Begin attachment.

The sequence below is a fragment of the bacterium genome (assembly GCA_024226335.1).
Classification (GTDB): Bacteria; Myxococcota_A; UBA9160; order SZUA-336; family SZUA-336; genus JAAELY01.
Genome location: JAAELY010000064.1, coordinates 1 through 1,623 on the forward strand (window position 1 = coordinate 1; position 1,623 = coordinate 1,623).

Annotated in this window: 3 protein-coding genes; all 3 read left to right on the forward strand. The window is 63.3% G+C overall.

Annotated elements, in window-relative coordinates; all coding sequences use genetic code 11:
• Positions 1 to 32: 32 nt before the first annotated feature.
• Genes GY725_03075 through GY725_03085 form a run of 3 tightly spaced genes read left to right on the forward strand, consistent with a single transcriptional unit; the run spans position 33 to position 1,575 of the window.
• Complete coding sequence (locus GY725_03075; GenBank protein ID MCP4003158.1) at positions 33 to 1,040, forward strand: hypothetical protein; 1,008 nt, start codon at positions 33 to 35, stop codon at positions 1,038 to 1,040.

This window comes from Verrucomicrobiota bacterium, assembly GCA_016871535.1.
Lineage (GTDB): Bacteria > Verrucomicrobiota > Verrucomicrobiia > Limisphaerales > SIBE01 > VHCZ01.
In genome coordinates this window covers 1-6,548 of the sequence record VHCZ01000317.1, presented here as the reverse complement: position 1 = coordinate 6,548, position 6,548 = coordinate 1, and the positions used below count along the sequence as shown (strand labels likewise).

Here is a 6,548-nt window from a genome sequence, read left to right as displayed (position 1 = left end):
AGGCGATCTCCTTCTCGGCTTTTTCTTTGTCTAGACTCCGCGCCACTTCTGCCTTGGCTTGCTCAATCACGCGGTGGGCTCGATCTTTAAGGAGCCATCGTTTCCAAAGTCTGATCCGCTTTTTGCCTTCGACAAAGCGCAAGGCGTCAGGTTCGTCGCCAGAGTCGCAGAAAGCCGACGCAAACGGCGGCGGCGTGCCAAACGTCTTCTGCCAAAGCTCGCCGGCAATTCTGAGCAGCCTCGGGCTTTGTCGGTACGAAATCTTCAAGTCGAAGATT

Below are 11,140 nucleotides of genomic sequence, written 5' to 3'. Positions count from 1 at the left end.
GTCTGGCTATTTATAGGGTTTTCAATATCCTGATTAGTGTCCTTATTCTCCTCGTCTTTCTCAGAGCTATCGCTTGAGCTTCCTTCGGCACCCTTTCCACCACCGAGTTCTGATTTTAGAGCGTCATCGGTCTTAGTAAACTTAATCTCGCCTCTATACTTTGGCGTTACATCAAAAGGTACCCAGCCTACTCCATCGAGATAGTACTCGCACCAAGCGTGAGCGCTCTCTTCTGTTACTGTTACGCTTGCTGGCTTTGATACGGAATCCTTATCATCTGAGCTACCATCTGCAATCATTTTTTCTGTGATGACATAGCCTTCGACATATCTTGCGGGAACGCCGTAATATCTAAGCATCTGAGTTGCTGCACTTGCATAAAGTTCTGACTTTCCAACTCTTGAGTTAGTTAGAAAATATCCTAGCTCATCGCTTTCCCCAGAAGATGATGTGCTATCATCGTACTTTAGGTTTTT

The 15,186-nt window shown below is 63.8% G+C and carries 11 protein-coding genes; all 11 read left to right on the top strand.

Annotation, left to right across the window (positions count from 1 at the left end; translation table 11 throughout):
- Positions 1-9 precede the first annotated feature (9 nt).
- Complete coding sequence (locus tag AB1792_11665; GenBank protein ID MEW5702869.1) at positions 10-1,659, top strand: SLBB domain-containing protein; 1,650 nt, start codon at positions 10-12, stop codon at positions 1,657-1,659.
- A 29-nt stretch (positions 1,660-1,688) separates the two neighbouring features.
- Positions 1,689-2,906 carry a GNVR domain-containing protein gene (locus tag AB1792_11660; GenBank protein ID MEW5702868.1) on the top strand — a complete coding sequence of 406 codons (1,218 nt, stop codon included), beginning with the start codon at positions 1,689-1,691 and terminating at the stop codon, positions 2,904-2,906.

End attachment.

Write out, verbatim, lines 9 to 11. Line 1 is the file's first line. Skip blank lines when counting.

This window comes from Verrucomicrobiota bacterium, assembly GCA_016871535.1.
Lineage (GTDB): Bacteria > Verrucomicrobiota > Verrucomicrobiia > Limisphaerales > SIBE01 > VHCZ01.
In genome coordinates this window covers 1-6,548 of the sequence record VHCZ01000317.1, presented here as the reverse complement: position 1 = coordinate 6,548, position 6,548 = coordinate 1, and the positions used below count along the sequence as shown (strand labels likewise).